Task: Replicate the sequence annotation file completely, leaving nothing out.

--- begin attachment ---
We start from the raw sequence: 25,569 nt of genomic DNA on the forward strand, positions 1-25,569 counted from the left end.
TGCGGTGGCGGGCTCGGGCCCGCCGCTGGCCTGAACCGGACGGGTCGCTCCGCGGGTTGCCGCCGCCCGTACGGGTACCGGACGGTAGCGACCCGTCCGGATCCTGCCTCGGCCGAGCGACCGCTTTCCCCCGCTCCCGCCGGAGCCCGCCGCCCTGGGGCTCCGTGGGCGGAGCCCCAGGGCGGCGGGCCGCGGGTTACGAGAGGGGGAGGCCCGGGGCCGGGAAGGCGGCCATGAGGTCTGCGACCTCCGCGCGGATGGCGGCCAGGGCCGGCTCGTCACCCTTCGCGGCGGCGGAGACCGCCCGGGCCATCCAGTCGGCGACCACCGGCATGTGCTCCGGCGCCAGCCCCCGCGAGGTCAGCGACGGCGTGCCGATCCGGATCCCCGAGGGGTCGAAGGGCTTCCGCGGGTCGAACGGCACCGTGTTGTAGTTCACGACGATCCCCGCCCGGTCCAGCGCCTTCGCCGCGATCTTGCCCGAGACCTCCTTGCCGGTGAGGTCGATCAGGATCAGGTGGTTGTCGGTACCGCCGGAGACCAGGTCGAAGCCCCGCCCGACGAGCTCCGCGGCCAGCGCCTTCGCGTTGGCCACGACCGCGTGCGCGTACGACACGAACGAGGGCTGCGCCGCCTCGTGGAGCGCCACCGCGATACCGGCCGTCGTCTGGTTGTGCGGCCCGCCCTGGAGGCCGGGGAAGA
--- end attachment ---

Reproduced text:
We start from the raw sequence: 25,569 nt of genomic DNA on the forward strand, positions 1-25,569 counted from the left end.
TGCGGTGGCGGGCTCGGGCCCGCCGCTGGCCTGAACCGGACGGGTCGCTCCGCGGGTTGCCGCCGCCCGTACGGGTACCGGACGGTAGCGACCCGTCCGGATCCTGCCTCGGCCGAGCGACCGCTTTCCCCCGCTCCCGCCGGAGCCCGCCGCCCTGGGGCTCCGTGGGCGGAGCCCCAGGGCGGCGGGCCGCGGGTTACGAGAGGGGGAGGCCCGGGGCCGGGAAGGCGGCCATGAGGTCTGCGACCTCCGCGCGGATGGCGGCCAGGGCCGGCTCGTCACCCTTCGCGGCGGCGGAGACCGCCCGGGCCATCCAGTCGGCGACCACCGGCATGTGCTCCGGCGCCAGCCCCCGCGAGGTCAGCGACGGCGTGCCGATCCGGATCCCCGAGGGGTCGAAGGGCTTCCGCGGGTCGAACGGCACCGTGTTGTAGTTCACGACGATCCCCGCCCGGTCCAGCGCCTTCGCCGCGATCTTGCCCGAGACCTCCTTGCCGGTGAGGTCGATCAGGATCAGGTGGTTGTCGGTACCGCCGGAGACCAGGTCGAAGCCCCGCCCGACGAGCTCCGCGGCCAGCGCCTTCGCGTTGGCCACGACCGCGTGCGCGTACGACACGAACGAGGGCTGCGCCGCCTCGTGGAGCGCCACCGCGATACCGGCCGTCGTCTGGTTGTGCGGCCCGCCCTGGAGGCCGGGGAAGA